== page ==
Beekeeping's Benefit to Agriculture
The U.S. Department of Agriculture has estimated that about 3.5 million acres of U.S. fruit, vegetable, oilseed and legume seed crops depend on insect pollination. Another 63 million acres derive some benefit from insect pollination. An estimated 80 percent of crop insect pollination is accomplished by honey bees.
A 1989 Cornell University study concluded that the direct value of honey bee pollination to U.S. agriculture is $9.7 billion.
About one-third of the total human diet is derived directly or indirectly from insect pollinated plants.
The production of most beef and dairy products consumed in the United States is dependent on insect-pollinated legumes (alfalfa, clover, lespedeza, etc.).
How Many Bees Does It Take?
To pollinate California's approximately 360,000 bearing acres of almonds, it is estimated that 250,000 colonies of honey bees must be borrowed from other states to add to the 500,000 colonies already in the state.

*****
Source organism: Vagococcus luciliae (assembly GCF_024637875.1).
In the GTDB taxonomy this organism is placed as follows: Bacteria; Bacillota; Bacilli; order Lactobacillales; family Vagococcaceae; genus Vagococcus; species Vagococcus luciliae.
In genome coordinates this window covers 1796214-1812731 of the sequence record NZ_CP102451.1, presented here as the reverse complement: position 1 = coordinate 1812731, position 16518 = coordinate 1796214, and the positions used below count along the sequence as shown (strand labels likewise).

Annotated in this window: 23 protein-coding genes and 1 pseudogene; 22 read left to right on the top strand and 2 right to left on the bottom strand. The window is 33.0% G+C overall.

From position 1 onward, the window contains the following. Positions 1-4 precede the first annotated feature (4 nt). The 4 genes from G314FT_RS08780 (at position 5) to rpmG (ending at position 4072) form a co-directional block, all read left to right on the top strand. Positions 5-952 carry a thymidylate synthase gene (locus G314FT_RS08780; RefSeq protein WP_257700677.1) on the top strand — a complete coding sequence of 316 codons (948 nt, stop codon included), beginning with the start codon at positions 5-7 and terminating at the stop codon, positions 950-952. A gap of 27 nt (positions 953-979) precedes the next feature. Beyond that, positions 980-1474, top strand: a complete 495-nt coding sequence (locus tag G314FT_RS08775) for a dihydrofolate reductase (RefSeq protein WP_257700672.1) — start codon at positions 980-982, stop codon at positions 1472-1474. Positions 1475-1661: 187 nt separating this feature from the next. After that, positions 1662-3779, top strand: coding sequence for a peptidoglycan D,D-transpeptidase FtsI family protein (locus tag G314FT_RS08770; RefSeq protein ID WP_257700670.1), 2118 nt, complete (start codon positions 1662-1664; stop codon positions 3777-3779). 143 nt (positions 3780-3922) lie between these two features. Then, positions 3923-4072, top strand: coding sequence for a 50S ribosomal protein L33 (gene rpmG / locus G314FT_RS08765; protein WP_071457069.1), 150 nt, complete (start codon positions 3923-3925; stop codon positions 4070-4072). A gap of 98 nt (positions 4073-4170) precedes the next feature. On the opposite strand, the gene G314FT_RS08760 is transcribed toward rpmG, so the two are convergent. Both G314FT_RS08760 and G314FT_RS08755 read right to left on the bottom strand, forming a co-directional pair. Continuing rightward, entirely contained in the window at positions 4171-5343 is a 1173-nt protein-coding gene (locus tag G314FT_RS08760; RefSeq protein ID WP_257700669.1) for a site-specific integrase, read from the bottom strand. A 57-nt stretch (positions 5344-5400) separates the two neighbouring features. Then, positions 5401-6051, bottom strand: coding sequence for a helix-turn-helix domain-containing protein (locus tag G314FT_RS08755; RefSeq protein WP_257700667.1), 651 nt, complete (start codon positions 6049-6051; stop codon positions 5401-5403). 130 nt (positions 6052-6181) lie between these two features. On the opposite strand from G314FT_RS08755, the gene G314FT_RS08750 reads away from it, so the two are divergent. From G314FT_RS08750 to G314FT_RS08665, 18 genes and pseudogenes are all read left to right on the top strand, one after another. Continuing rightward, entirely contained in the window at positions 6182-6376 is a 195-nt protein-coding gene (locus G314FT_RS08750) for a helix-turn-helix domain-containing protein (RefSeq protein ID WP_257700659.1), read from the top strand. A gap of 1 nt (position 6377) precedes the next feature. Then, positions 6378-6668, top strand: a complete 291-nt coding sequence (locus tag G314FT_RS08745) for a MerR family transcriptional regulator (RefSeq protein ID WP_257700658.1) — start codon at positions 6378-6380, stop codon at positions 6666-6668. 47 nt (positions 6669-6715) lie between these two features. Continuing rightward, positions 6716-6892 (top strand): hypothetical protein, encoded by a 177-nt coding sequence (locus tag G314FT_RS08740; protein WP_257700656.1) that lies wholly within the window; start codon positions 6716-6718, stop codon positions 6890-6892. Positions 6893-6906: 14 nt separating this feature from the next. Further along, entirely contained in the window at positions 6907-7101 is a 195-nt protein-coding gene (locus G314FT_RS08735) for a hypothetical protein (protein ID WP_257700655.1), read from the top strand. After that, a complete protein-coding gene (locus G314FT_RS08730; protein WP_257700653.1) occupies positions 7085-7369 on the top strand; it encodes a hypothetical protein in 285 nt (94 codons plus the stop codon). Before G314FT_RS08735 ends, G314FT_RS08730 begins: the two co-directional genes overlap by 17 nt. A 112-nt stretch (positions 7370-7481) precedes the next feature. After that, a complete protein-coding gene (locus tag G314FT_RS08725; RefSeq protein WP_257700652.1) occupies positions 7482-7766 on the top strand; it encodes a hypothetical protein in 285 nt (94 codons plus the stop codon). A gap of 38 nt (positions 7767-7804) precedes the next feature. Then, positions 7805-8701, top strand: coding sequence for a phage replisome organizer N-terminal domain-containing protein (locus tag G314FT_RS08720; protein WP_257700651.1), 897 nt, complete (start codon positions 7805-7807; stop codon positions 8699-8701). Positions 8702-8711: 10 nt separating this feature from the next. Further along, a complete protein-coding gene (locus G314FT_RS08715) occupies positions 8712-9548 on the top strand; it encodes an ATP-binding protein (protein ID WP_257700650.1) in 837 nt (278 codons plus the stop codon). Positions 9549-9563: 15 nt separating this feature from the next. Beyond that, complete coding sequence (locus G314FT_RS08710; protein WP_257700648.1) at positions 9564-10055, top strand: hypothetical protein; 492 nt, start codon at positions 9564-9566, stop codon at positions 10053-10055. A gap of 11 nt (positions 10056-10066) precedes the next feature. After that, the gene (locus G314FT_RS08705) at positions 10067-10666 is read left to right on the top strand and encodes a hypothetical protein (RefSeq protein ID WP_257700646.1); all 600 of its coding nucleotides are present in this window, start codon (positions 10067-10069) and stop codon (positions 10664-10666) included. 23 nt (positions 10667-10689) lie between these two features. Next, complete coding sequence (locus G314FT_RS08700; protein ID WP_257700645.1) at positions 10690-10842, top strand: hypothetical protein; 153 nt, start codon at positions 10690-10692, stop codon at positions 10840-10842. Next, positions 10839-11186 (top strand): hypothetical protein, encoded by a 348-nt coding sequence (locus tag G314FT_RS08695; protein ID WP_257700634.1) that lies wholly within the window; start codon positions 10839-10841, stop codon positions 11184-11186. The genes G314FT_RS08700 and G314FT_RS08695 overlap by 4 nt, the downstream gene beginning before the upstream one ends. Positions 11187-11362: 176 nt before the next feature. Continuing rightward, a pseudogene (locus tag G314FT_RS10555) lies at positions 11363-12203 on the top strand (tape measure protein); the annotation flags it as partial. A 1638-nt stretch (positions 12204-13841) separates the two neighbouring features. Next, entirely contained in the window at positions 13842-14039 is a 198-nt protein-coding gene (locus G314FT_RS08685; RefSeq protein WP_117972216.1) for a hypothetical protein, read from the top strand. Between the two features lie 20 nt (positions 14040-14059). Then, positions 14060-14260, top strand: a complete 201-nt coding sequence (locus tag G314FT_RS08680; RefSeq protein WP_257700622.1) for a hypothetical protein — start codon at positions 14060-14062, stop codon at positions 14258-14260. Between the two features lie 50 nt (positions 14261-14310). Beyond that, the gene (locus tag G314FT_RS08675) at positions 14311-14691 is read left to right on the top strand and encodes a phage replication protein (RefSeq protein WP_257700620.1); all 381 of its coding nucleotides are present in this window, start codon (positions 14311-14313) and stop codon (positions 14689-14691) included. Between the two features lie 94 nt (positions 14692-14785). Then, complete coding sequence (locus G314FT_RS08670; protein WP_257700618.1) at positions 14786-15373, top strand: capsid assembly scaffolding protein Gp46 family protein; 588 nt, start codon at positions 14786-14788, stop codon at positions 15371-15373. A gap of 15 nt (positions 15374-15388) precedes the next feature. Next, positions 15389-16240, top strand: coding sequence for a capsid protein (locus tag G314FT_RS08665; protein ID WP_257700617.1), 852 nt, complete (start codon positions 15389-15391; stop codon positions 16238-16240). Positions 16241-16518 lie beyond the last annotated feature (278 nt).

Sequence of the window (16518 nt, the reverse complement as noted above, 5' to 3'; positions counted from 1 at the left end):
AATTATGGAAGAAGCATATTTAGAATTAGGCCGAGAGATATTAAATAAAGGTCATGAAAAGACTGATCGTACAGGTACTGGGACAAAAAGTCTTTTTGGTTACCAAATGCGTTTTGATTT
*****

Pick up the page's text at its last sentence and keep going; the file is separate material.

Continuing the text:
The practice of renting bees to pollinate crops has expanded rapidly. Most pollination services available to growers in the United States are provided by commercial beekeepers.
Honey Bee Facts
Honey bees are social insects, with a marked division of labor between the various types of bees in the colony. A colony of honey bees includes a queen, drones and workers.
The queen is the only sexually developed female in the hive. She is the largest bee in the colony. A two-day old larva is selected by the workers to be reared as the queen. She will emerge from her cell 11 days later to mate in flight with approximately 18 drone (male) bees. During this mating, she receives several million sperm cells, which last her entire life span of nearly two years. The queen bee can lay 9,000 eggs in one day.